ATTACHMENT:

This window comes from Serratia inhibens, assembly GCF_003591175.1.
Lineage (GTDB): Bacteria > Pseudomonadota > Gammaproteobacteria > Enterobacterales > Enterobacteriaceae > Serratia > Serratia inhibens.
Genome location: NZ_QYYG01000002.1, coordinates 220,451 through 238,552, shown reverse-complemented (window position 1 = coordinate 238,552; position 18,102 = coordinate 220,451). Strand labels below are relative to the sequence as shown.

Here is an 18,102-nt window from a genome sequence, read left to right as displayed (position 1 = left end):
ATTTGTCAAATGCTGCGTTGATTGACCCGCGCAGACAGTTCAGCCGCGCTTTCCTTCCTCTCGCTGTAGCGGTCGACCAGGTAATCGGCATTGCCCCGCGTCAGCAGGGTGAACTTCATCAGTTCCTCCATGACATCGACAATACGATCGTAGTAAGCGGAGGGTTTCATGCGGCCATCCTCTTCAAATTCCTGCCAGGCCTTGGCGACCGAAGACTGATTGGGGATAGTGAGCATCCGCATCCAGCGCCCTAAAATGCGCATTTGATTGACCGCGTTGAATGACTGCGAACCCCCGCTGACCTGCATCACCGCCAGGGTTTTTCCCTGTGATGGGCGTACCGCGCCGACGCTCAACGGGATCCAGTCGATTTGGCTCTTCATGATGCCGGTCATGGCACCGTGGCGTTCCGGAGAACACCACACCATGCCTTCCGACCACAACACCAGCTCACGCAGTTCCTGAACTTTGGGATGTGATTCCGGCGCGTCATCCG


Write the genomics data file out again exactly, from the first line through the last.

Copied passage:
This window comes from Serratia inhibens, assembly GCF_003591175.1.
Lineage (GTDB): Bacteria > Pseudomonadota > Gammaproteobacteria > Enterobacterales > Enterobacteriaceae > Serratia > Serratia inhibens.
Genome location: NZ_QYYG01000002.1, coordinates 220,451 through 238,552, shown reverse-complemented (window position 1 = coordinate 238,552; position 18,102 = coordinate 220,451). Strand labels below are relative to the sequence as shown.

Here is an 18,102-nt window from a genome sequence, read left to right as displayed (position 1 = left end):
ATTTGTCAAATGCTGCGTTGATTGACCCGCGCAGACAGTTCAGCCGCGCTTTCCTTCCTCTCGCTGTAGCGGTCGACCAGGTAATCGGCATTGCCCCGCGTCAGCAGGGTGAACTTCATCAGTTCCTCCATGACATCGACAATACGATCGTAGTAAGCGGAGGGTTTCATGCGGCCATCCTCTTCAAATTCCTGCCAGGCCTTGGCGACCGAAGACTGATTGGGGATAGTGAGCATCCGCATCCAGCGCCCTAAAATGCGCATTTGATTGACCGCGTTGAATGACTGCGAACCCCCGCTGACCTGCATCACCGCCAGGGTTTTTCCCTGTGATGGGCGTACCGCGCCGACGCTCAACGGGATCCAGTCGATTTGGCTCTTCATGATGCCGGTCATGGCACCGTGGCGTTCCGGAGAACACCACACCATGCCTTCCGACCACAACACCAGCTCACGCAGTTCCTGAACTTTGGGATGTGATTCCGGCGCGTCATCCG